• + 2
 In motocross they have big, stiff boots which take stress off your ankle. In mtb if you take a big impact with the pedal at the front of your foot in torques your ankle out
  • + 1
 Im profesionally doing bike fittings for decade now wtih really exact body check of muscles, theri limitations, bones, and so on, and I could really see on daily basis how much problems for body are doing cleast that are to much back... I know, that it makes sense for downhill, but enduro has quite a lot of pedalling or?!
  • + 2
 What about Q-Factor? A few shoe companies are moving the cleat mount position inward to increase the Q-Factor. I just moved my cleats to the most inward position to increase my Q-Factor and it is much more comfortable with the wider stance.
  • + 1
 Which one??? After riding 5-6 months on my fatbike (ultra wide Q-Factor) I always find it so uncomfortable to ride my mtn bike!! Fat is maybe too large but mtn bike too narrow for my liking..
  • + 1
 @Timo82: The Giro Chamber II (Aaron Gwin's shoes) has the cleat mount position further inward so you can get a wider stance if your Q-Factor on the pedals is narrower. I'm sure there are more but I haven't searched.
  • + 1
 @tacklingdummy: Cool, thank you! Smile
  • + 1
 Northwave enduro shoes have really good slots for cleats to go right back. I just snapped the base of my mavics which may or may not have had something to do with me drilling the slots longer....
  • + 2
 Why is everyone running their cleats in the back? Don't you lose out on your foot providing that little extra bit of bump absorption?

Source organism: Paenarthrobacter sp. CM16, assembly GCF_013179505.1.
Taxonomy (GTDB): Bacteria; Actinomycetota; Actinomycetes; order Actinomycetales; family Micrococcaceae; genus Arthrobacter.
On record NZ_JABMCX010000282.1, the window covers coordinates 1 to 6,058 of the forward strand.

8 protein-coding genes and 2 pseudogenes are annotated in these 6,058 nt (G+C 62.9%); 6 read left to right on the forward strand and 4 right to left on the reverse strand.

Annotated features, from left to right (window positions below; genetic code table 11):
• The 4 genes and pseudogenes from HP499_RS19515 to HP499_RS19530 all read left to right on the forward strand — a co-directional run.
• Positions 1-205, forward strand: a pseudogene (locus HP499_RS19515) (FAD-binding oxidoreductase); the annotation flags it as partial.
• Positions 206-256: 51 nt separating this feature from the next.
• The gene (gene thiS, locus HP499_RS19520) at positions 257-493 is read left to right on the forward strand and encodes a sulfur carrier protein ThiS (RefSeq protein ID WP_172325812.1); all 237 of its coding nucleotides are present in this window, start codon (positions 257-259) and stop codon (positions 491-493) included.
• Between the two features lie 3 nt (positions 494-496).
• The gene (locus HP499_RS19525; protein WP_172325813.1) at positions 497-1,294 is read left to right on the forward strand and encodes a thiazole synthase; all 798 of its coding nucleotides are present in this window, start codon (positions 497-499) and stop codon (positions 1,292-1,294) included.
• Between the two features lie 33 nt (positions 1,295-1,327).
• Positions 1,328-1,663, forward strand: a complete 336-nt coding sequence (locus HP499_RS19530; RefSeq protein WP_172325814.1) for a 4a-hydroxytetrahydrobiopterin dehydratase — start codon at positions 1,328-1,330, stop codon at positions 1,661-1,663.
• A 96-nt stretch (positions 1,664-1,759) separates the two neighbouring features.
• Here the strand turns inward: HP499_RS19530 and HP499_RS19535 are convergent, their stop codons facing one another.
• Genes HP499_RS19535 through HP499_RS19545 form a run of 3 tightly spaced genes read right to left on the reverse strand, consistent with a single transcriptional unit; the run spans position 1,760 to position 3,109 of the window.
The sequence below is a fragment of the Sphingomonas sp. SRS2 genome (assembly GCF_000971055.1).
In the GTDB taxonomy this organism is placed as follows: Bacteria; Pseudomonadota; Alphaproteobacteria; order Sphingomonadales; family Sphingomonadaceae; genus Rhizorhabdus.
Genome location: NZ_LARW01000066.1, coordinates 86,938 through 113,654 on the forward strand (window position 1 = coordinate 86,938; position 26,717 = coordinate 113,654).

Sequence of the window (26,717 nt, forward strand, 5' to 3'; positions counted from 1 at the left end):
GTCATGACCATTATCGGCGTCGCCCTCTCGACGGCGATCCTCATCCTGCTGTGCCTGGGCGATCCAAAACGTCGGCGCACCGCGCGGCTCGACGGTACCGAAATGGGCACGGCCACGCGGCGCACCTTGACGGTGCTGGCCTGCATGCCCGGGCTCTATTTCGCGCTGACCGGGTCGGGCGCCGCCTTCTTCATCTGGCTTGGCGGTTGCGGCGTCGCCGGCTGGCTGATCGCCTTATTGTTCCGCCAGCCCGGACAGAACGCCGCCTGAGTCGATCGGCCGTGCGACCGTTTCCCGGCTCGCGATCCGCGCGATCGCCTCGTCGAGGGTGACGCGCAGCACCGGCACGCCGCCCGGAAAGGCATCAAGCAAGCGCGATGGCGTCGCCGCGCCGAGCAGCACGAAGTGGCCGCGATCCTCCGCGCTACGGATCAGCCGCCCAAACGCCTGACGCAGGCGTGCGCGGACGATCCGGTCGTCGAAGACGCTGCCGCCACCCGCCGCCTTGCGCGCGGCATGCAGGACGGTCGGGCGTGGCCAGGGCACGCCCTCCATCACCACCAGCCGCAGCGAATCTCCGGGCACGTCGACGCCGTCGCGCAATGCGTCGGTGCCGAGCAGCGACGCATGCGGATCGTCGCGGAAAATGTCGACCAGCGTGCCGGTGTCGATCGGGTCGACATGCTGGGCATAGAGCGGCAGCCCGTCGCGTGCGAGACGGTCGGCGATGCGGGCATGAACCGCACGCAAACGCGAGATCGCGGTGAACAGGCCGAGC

• + 3
 Awesome, would love to see how they set up their grips , cable ends and valve caps too.
  • + 2
 Quite interesting to see how Sam Hill has set up his pedals. One left and one right... Damn this will be the next big thing. Go for it you hero on flats!
  • + 1
 Are those CB Mallet E from Martin Maes the Long Spindle version?
What are the advantages for using Long Spindle instead the "normal" version? Read somewhere that was just only an uprade for higher guys.
  • + 2
 Probably something to do with heel clearance. I know people who have done it with their fatbikes so that large winter boots don't rub the stays. Maybe another reason is just he prefers the wider stance for his feet for whatever Martin reason that is
  • + 2
 I like them to get clipped out a little easier with modern wide sole clip shoes (like the chambers) without getting my toe hung up on the crankarm while rotating out
  • + 3
 TRIED 'EM, DIDN'T LIKE 'EM...
  • + 1
 So, how does Barnes ride his pedals? No idea from the video.

I liked this video, showed some diversity, everyone is lit on a track and they ride different setups.
  • + 3
 An 8 minute video on how to set up pedals?
  • + 18
 Seriously...and heck, what I'm really wanting is a 10 minute video on how they set up their grips.
  • + 1
 There's quite a bit more to it than just pedal set-up if you watch it. Quite an interesting video actually... especially for someone who is going through a transition from flats to clips for racing.
  • + 1
 Made just for all those PB readers who love to argue about pedals
  • + 2
 interesting helmet on martin maes. are those new retention systems for goggles?
  • + 1
 If I recall correctly, it was a system to lift the goggles a bit from your face to allow for more ventilation on the climbs (to avoid fogging up). There was an article on them here on Pinkbike but I forgot the name so that makes it hard to search Wink . They do sponsor him though so you could browse through his list of sponsors.
  • + 2
 @vinay: I wanna say they were called air flaps or something
  • + 1
 Funny that the photo on the video cover is of Sam Hill running flats... so no setup needed lol
  • + 7
 Pins size pedal width and shoes sole preference though
  • + 2
 Remember when "clips" were called "clipless"?
  • + 1
 nice one, don't see any problem with 8min video, I could watch longer and wanted to see non famous riders pedals set up.
  • + 1
 Was this post written by a drunk person?
  • + 2
 Where the dremels at??
  • + 1
 Whatever. If video have my heroes in it I’m in. Can be about pedals
  • + 1
 The Horizon got humbled by a big Vault as it looks...
  • + 1
 I like the old school bear claw looking pedals.